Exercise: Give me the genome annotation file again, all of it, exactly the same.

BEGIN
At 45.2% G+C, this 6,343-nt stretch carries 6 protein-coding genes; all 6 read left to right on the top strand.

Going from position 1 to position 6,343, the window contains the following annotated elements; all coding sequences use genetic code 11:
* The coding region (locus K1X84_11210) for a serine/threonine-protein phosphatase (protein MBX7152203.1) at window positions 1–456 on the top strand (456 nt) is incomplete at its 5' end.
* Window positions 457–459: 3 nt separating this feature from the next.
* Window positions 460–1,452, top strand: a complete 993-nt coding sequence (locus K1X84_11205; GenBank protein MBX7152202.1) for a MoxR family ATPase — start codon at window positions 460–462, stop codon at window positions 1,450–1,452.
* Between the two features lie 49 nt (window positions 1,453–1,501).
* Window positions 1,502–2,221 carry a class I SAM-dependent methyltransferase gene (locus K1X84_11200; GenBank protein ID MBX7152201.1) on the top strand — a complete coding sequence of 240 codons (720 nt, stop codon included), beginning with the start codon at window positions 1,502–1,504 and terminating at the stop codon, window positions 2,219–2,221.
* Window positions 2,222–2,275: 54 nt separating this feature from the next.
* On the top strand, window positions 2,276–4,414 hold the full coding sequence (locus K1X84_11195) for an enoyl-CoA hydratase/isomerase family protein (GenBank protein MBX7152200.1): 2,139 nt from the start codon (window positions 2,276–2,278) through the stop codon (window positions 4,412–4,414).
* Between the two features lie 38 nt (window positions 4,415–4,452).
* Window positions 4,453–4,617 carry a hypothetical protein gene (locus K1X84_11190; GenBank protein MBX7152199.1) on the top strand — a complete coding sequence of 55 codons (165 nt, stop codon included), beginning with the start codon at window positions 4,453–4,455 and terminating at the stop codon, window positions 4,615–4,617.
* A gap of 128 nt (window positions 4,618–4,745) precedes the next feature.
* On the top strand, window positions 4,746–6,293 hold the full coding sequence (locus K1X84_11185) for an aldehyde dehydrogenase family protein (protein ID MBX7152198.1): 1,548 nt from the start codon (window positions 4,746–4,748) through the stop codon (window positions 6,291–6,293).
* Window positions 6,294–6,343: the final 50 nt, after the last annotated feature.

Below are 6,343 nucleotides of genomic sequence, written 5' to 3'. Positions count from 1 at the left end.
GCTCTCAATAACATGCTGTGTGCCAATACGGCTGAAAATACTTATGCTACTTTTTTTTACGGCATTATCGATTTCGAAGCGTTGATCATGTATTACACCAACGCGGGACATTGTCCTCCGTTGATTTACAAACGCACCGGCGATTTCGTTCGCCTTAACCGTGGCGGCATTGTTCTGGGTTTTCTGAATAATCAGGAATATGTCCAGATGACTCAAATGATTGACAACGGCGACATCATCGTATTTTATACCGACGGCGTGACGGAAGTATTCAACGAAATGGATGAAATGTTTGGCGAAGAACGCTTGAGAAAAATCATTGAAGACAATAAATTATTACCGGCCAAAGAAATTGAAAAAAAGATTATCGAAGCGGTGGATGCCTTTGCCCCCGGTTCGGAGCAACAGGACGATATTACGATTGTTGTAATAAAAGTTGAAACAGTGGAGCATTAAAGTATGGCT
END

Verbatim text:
At 45.2% G+C, this 6,343-nt stretch carries 6 protein-coding genes; all 6 read left to right on the top strand.

Going from position 1 to position 6,343, the window contains the following annotated elements; all coding sequences use genetic code 11:
* The coding region (locus K1X84_11210) for a serine/threonine-protein phosphatase (protein MBX7152203.1) at window positions 1–456 on the top strand (456 nt) is incomplete at its 5' end.
* Window positions 457–459: 3 nt separating this feature from the next.
* Window positions 460–1,452, top strand: a complete 993-nt coding sequence (locus K1X84_11205; GenBank protein MBX7152202.1) for a MoxR family ATPase — start codon at window positions 460–462, stop codon at window positions 1,450–1,452.
* Between the two features lie 49 nt (window positions 1,453–1,501).
* Window positions 1,502–2,221 carry a class I SAM-dependent methyltransferase gene (locus K1X84_11200; GenBank protein ID MBX7152201.1) on the top strand — a complete coding sequence of 240 codons (720 nt, stop codon included), beginning with the start codon at window positions 1,502–1,504 and terminating at the stop codon, window positions 2,219–2,221.
* Window positions 2,222–2,275: 54 nt separating this feature from the next.
* On the top strand, window positions 2,276–4,414 hold the full coding sequence (locus K1X84_11195) for an enoyl-CoA hydratase/isomerase family protein (GenBank protein MBX7152200.1): 2,139 nt from the start codon (window positions 2,276–2,278) through the stop codon (window positions 4,412–4,414).
* Between the two features lie 38 nt (window positions 4,415–4,452).
* Window positions 4,453–4,617 carry a hypothetical protein gene (locus K1X84_11190; GenBank protein MBX7152199.1) on the top strand — a complete coding sequence of 55 codons (165 nt, stop codon included), beginning with the start codon at window positions 4,453–4,455 and terminating at the stop codon, window positions 4,615–4,617.
* A gap of 128 nt (window positions 4,618–4,745) precedes the next feature.
* On the top strand, window positions 4,746–6,293 hold the full coding sequence (locus K1X84_11185) for an aldehyde dehydrogenase family protein (protein ID MBX7152198.1): 1,548 nt from the start codon (window positions 4,746–4,748) through the stop codon (window positions 6,291–6,293).
* Window positions 6,294–6,343: the final 50 nt, after the last annotated feature.

Below are 6,343 nucleotides of genomic sequence, written 5' to 3'. Positions count from 1 at the left end.
GCTCTCAATAACATGCTGTGTGCCAATACGGCTGAAAATACTTATGCTACTTTTTTTTACGGCATTATCGATTTCGAAGCGTTGATCATGTATTACACCAACGCGGGACATTGTCCTCCGTTGATTTACAAACGCACCGGCGATTTCGTTCGCCTTAACCGTGGCGGCATTGTTCTGGGTTTTCTGAATAATCAGGAATATGTCCAGATGACTCAAATGATTGACAACGGCGACATCATCGTATTTTATACCGACGGCGTGACGGAAGTATTCAACGAAATGGATGAAATGTTTGGCGAAGAACGCTTGAGAAAAATCATTGAAGACAATAAATTATTACCGGCCAAAGAAATTGAAAAAAAGATTATCGAAGCGGTGGATGCCTTTGCCCCCGGTTCGGAGCAACAGGACGATATTACGATTGTTGTAATAAAAGTTGAAACAGTGGAGCATTAAAGTATGGCT